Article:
Today I had the esteemed privilege of interviewing a veteran in the psych clinic. I also had the rare experience of witnessing this prototypic American warrior — an individual trained to show no fear, experience no pain, and survive at all costs — break down and bawl uncontrollably at the thought of his son’s suicide one year ago. Something about his life experience and service to our country made me, for better or worse, empathize with him beyond the ordinary.
They say that as healthcare professionals, you learn a tremendous amount from your patients. In the conversation which ensued after the psychiatric interview, we discussed everything from Obama’s “inadequacies” to computers to the future of healthcare while my attending finished seeing her patient. He provided such incredible wisdom and insight that made me wish I could spend all day just listening to whatever he had to say.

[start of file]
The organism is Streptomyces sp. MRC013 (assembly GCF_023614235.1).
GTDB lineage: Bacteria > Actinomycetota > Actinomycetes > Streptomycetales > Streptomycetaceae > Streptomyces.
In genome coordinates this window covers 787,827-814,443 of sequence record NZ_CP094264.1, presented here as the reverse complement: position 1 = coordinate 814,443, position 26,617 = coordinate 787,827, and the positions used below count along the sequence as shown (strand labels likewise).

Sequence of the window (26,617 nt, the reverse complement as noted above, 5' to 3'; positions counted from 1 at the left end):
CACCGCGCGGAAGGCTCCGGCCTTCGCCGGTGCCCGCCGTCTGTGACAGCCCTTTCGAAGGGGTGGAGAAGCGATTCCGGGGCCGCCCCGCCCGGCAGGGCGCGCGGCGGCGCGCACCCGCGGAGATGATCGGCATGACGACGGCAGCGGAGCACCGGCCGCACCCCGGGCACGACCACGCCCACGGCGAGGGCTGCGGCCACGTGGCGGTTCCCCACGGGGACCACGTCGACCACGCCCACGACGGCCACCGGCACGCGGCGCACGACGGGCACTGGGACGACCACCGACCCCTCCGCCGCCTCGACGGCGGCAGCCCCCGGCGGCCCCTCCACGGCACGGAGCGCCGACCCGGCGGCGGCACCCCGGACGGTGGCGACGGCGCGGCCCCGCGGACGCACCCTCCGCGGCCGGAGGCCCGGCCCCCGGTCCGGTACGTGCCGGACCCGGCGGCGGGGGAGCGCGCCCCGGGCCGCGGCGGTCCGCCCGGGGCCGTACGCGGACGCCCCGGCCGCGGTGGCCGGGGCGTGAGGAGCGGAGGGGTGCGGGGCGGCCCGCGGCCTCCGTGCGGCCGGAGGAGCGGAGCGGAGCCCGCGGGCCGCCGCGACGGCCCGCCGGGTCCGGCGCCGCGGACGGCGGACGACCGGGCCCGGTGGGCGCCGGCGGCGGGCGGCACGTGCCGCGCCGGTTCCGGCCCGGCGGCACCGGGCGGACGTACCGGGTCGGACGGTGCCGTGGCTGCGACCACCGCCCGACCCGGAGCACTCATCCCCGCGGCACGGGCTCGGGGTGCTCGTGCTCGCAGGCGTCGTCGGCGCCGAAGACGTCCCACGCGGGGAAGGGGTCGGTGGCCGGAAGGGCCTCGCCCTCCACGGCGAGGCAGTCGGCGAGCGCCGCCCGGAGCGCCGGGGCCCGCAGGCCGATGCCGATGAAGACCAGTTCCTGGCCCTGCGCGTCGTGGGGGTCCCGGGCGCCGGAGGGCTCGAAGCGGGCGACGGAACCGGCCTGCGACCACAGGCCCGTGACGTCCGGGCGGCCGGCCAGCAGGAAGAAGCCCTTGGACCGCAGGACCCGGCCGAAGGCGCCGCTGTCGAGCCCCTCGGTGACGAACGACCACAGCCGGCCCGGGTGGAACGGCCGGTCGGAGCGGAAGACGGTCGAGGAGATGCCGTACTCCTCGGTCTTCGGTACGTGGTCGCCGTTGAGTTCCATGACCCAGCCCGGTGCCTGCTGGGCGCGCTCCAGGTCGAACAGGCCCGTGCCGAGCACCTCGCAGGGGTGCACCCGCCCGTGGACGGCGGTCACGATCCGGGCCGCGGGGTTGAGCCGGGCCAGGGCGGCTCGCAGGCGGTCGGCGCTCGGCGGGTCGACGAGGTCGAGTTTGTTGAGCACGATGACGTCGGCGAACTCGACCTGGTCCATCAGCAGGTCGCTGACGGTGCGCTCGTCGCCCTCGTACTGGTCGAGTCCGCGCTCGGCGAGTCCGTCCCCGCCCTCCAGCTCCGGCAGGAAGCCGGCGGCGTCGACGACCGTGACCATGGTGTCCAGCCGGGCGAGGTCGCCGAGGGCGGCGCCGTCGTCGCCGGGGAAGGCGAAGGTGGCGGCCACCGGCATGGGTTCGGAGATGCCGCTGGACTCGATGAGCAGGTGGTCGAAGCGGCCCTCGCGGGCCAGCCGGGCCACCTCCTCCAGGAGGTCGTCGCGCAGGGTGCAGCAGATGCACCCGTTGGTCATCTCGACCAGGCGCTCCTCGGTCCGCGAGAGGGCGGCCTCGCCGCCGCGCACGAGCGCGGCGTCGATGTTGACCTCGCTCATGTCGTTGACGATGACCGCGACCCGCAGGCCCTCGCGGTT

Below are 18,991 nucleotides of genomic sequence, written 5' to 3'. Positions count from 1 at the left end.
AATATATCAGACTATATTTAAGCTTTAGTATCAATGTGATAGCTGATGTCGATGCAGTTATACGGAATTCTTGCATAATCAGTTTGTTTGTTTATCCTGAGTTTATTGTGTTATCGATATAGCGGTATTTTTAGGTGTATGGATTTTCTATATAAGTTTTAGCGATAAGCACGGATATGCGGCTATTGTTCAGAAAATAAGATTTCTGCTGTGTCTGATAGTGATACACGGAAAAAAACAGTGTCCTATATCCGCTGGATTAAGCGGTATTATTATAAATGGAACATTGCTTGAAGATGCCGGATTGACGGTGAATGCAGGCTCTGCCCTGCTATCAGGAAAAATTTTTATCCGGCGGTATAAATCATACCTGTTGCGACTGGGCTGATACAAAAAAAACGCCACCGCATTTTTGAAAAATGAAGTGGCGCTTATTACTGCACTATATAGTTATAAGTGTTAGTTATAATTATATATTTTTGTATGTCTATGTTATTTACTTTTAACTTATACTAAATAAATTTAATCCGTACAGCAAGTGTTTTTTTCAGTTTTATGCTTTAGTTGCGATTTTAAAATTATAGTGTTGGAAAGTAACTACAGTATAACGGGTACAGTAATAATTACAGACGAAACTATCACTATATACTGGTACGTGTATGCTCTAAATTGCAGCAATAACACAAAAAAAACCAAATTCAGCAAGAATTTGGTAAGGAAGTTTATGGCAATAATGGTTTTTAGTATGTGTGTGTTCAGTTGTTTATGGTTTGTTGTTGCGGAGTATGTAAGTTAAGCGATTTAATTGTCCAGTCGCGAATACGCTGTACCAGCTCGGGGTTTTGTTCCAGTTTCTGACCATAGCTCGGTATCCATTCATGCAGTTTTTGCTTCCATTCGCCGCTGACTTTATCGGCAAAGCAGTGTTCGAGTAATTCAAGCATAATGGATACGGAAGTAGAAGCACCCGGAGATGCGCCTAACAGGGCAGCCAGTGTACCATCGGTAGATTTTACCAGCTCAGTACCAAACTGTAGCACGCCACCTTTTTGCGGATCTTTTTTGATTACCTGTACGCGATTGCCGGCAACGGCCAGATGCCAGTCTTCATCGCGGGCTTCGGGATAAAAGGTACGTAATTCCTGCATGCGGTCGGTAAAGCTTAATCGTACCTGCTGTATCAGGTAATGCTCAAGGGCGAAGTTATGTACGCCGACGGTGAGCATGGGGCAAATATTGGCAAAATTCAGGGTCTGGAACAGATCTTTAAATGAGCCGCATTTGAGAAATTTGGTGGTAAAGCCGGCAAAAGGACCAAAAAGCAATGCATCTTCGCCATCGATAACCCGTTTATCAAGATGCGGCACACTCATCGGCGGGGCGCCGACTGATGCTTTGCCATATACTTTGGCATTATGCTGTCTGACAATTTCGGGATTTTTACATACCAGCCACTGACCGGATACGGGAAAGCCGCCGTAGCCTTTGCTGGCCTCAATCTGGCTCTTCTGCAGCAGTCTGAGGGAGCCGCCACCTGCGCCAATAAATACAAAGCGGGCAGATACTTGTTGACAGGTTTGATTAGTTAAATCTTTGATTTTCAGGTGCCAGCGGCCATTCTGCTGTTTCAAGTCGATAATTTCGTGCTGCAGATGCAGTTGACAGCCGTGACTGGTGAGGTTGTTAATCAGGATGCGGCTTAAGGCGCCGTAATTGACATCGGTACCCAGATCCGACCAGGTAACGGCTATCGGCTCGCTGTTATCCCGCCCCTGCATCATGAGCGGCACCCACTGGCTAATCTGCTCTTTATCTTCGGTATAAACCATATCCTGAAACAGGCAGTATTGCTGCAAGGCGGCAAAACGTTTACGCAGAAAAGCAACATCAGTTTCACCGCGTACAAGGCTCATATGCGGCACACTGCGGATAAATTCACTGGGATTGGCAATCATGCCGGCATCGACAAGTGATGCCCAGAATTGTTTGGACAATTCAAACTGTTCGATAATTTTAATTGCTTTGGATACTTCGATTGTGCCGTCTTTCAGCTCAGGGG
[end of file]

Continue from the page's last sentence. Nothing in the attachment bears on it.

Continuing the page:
One thing which struck me in particular was his view on prejudice. The patient’s father, a military man himself, had unfortunately lost his vision from a wartime injury. As a young man, my patient asked his blind father about the topic of prejudice. In his infinite wisdom, the father replied:
“Son, if you want to know how much one’s skin color matters, just close your eyes and view the world from my perspective. One’s appearance becomes irrelevant to the content of his or her tongue and soul. It doesn’t matter if they’re black or white… gay or lesbian — remember that.”
I’ll admit… I actually typed that in my H&P note with the intention of posting it in this blog post. Maybe I was just caught up in the moment, but I dwelled on this sentiment for quite some time. This family really understood what equality is in its purest sense. My patient faced some of the most difficult training imaginable, yet he spoke with no regret nor desire for resorting to physical aggression to settle arguments. Instead, he sought peace and comfort for those around him… placing complete strangers above him. *Sighs*, it was like interviewing the perfect role model.
I won’t go into his specific situation (HIPAA), but let’s just say I learned more in that 40 minute session about the human condition than, well, I honestly can’t remember when I last had such a refreshing conversation.
Patients will never seize to amaze you… as long as you listen. 🙂